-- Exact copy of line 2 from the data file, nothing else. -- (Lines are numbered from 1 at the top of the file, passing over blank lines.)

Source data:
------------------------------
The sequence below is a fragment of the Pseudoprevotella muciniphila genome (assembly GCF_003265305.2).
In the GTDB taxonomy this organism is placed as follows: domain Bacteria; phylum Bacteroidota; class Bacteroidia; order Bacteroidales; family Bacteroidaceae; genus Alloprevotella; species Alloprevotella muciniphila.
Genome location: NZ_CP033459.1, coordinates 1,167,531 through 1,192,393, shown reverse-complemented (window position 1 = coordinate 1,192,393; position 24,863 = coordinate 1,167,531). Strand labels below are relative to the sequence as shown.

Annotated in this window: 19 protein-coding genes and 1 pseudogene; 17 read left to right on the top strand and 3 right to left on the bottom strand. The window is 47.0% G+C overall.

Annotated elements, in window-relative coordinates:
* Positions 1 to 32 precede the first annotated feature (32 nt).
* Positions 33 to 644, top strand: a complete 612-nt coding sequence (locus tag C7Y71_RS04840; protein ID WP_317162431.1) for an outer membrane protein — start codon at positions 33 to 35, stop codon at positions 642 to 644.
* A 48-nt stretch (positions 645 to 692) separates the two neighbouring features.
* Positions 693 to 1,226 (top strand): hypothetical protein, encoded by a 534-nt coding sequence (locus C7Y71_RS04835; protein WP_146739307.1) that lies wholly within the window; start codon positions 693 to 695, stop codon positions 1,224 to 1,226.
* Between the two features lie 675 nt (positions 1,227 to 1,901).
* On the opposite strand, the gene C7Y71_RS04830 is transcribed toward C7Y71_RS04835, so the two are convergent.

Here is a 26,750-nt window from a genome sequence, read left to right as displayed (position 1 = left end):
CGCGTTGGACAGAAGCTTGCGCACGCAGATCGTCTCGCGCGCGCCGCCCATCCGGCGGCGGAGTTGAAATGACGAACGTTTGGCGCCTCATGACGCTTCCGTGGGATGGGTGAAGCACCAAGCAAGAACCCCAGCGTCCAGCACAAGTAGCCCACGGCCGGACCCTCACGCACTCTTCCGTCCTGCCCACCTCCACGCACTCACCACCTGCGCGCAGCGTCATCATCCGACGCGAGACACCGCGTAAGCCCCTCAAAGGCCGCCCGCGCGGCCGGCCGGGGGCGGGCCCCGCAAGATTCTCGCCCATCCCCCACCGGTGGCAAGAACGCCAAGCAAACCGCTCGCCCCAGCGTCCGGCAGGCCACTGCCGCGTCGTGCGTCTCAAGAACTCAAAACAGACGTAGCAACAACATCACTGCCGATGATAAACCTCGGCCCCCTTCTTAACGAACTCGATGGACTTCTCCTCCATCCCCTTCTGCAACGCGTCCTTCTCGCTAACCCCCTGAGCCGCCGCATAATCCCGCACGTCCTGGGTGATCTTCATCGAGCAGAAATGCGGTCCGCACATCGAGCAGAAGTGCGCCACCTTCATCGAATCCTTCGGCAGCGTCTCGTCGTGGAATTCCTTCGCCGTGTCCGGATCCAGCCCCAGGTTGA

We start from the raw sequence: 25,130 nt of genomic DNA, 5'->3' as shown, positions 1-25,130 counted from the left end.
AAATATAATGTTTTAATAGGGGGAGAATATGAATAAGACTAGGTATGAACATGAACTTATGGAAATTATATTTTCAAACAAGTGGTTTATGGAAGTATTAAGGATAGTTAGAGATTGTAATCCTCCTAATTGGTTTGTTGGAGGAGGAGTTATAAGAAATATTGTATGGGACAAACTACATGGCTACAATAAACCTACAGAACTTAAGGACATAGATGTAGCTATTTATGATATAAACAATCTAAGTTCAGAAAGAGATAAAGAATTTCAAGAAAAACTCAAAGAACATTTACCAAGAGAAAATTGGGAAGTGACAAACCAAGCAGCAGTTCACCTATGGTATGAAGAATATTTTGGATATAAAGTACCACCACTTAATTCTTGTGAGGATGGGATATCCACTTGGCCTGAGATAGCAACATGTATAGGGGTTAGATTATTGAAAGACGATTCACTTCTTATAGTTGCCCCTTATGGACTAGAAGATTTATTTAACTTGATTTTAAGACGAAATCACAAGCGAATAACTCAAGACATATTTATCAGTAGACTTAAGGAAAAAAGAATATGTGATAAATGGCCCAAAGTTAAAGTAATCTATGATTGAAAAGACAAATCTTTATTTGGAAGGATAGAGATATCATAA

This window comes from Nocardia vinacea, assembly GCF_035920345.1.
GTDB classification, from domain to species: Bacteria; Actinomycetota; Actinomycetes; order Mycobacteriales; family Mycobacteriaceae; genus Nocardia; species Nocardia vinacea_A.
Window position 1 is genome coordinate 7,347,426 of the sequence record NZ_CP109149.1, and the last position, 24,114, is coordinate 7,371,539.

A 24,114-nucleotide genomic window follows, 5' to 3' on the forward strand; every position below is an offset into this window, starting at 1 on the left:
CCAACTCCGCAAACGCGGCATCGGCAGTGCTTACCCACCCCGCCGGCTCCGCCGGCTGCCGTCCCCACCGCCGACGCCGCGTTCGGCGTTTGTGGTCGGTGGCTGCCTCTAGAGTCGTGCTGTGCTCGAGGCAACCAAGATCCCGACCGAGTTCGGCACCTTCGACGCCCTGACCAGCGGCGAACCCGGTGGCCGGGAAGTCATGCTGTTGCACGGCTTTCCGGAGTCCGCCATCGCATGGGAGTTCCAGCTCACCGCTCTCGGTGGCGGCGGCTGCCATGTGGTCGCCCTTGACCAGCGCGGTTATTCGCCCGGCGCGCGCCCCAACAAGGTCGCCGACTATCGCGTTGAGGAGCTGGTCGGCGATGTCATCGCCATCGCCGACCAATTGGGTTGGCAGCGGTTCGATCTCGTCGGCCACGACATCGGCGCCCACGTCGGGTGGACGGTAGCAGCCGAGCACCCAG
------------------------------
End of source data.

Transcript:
In the GTDB taxonomy this organism is placed as follows: domain Bacteria; phylum Bacteroidota; class Bacteroidia; order Bacteroidales; family Bacteroidaceae; genus Alloprevotella; species Alloprevotella muciniphila.